And as black soldiers entered the military, the relationship between the war and the institution of slavery became more intertwined.  As Lincoln saw it, with the inclusion of African-Americans in the conflict, the fight had become defined by the question of slavery.

On January 1, 1863, President Lincoln issued his Emancipation Proclamation, which read –

By the President of the United States of America:

A Proclamation.

Whereas, on the twentysecond day of September, in the year of our Lord one thousand eight hundred and sixty two, a proclamation was issued by the President of the United States, containing, among other things, the following, to wit:

“That on the first day of January, in the year of our Lord one thousand eight hundred and sixty-three, all persons held as slaves within any State or designated part of a State, the people whereof shall then be in rebellion against the United States, shall be then, thenceforward, and forever free; and the Executive Government of the United States, including the military and naval authority thereof, will recognize and maintain the freedom of such persons, and will do no act or acts to repress such persons, or any of them, in any efforts they may make for their actual freedom.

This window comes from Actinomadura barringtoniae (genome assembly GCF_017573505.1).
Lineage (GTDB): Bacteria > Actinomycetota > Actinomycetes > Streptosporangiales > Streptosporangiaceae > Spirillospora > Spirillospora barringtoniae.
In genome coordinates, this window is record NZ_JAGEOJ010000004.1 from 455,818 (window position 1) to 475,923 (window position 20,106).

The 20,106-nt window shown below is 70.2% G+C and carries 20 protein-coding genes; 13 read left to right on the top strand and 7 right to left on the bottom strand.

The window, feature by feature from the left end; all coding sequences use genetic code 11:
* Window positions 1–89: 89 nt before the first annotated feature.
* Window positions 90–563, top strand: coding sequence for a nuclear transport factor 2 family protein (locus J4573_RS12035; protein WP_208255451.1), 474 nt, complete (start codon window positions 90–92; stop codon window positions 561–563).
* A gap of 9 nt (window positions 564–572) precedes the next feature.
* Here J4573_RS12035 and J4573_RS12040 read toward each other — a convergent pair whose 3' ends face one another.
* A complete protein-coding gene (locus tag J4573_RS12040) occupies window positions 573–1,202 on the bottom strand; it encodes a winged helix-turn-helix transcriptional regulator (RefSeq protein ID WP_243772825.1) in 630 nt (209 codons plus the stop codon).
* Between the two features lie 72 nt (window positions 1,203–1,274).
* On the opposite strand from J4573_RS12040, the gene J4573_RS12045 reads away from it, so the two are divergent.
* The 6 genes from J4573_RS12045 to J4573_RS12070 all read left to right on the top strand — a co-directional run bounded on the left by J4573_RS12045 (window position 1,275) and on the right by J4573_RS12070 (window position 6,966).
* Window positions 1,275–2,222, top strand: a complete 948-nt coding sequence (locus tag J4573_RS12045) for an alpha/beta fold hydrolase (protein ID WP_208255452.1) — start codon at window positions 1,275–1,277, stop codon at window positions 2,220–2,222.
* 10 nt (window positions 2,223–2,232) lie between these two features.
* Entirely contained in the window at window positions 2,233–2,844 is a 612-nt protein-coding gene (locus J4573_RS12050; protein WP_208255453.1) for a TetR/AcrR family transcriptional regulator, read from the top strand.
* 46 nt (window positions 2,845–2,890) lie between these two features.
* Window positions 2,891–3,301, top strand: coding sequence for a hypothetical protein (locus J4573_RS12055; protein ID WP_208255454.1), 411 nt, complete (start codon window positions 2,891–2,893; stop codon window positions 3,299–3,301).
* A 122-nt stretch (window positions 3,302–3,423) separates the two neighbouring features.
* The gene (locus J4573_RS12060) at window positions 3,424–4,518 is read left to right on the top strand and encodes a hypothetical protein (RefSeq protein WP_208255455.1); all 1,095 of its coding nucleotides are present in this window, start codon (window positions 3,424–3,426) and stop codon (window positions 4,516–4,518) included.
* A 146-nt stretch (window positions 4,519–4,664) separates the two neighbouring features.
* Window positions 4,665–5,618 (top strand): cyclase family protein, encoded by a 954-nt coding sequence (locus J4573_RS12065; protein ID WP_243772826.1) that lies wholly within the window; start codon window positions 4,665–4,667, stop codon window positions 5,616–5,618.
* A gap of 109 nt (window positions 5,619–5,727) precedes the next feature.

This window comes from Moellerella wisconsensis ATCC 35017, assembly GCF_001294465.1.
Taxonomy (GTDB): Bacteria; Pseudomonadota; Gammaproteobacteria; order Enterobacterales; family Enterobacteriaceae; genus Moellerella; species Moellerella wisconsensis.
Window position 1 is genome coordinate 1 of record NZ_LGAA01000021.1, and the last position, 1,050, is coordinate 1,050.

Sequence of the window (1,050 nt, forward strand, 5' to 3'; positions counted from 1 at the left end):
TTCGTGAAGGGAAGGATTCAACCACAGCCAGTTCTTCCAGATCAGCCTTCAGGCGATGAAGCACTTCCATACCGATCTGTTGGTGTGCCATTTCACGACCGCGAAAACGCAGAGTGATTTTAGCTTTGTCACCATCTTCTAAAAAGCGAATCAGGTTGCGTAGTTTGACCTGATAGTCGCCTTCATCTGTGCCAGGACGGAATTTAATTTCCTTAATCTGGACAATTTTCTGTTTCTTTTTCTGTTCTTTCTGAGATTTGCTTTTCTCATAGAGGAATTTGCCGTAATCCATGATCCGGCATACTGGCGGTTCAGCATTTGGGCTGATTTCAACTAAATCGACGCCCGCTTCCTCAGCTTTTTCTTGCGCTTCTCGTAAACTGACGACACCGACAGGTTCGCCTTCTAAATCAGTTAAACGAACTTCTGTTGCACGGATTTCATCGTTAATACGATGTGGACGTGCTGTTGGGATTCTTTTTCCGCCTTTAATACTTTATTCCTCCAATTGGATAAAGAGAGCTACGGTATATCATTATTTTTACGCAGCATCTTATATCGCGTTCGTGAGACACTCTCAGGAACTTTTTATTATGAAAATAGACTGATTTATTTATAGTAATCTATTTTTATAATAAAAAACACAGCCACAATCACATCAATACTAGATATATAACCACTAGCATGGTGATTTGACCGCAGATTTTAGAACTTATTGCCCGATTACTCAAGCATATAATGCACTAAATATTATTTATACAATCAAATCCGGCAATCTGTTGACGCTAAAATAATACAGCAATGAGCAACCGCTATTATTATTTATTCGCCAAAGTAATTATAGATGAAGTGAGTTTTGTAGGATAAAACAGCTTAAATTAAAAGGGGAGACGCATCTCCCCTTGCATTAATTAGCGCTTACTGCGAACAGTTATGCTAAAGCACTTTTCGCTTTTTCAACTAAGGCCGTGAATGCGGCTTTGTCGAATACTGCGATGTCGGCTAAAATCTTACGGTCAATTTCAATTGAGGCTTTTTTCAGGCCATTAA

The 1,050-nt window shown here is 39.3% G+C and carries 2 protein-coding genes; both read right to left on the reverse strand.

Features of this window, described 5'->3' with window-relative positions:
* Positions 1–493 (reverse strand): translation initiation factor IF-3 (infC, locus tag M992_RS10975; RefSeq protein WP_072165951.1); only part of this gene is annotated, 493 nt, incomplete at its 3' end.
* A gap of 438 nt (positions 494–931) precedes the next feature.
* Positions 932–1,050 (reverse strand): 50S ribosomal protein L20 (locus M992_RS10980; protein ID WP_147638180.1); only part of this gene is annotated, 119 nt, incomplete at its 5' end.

“That the Executive will, on the first day of January aforesaid, by proclamation, designate the States and parts of States, if any, in which the people thereof, respectively, shall then be in rebellion against the United States; and the fact that any State, or the people thereof, shall on that day be, in good faith, represented in the Congress of the United States by members chosen thereto at elections wherein a majority of the qualified voters of such State shall have participated, shall, in the absence of strong countervailing testimony, be deemed conclusive evidence that such State, and the people thereof, are not then in rebellion against the United States.”